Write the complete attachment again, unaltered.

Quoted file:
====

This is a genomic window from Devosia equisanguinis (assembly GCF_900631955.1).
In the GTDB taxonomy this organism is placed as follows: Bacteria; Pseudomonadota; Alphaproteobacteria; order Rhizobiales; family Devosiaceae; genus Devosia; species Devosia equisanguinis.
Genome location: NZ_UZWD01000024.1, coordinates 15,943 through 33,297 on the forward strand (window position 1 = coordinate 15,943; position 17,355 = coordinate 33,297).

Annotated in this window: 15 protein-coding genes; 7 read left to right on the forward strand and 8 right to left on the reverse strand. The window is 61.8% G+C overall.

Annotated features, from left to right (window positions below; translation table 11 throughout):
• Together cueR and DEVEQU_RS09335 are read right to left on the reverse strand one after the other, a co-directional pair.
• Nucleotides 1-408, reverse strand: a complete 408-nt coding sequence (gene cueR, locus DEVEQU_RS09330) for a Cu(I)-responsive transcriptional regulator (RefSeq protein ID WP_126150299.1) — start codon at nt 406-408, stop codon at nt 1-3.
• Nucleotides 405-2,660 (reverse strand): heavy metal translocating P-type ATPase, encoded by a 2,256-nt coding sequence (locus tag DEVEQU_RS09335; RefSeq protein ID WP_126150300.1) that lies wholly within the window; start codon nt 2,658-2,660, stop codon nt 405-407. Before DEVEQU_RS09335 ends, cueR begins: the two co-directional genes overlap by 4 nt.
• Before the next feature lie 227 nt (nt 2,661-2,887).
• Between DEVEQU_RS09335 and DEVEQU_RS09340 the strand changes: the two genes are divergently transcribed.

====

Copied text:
This is a genomic window from Devosia equisanguinis (assembly GCF_900631955.1).
In the GTDB taxonomy this organism is placed as follows: Bacteria; Pseudomonadota; Alphaproteobacteria; order Rhizobiales; family Devosiaceae; genus Devosia; species Devosia equisanguinis.
Genome location: NZ_UZWD01000024.1, coordinates 15,943 through 33,297 on the forward strand (window position 1 = coordinate 15,943; position 17,355 = coordinate 33,297).

Annotated in this window: 15 protein-coding genes; 7 read left to right on the forward strand and 8 right to left on the reverse strand. The window is 61.8% G+C overall.

Annotated features, from left to right (window positions below; translation table 11 throughout):
• Together cueR and DEVEQU_RS09335 are read right to left on the reverse strand one after the other, a co-directional pair.
• Nucleotides 1-408, reverse strand: a complete 408-nt coding sequence (gene cueR, locus DEVEQU_RS09330) for a Cu(I)-responsive transcriptional regulator (RefSeq protein ID WP_126150299.1) — start codon at nt 406-408, stop codon at nt 1-3.
• Nucleotides 405-2,660 (reverse strand): heavy metal translocating P-type ATPase, encoded by a 2,256-nt coding sequence (locus tag DEVEQU_RS09335; RefSeq protein ID WP_126150300.1) that lies wholly within the window; start codon nt 2,658-2,660, stop codon nt 405-407. Before DEVEQU_RS09335 ends, cueR begins: the two co-directional genes overlap by 4 nt.
• Before the next feature lie 227 nt (nt 2,661-2,887).
• Between DEVEQU_RS09335 and DEVEQU_RS09340 the strand changes: the two genes are divergently transcribed.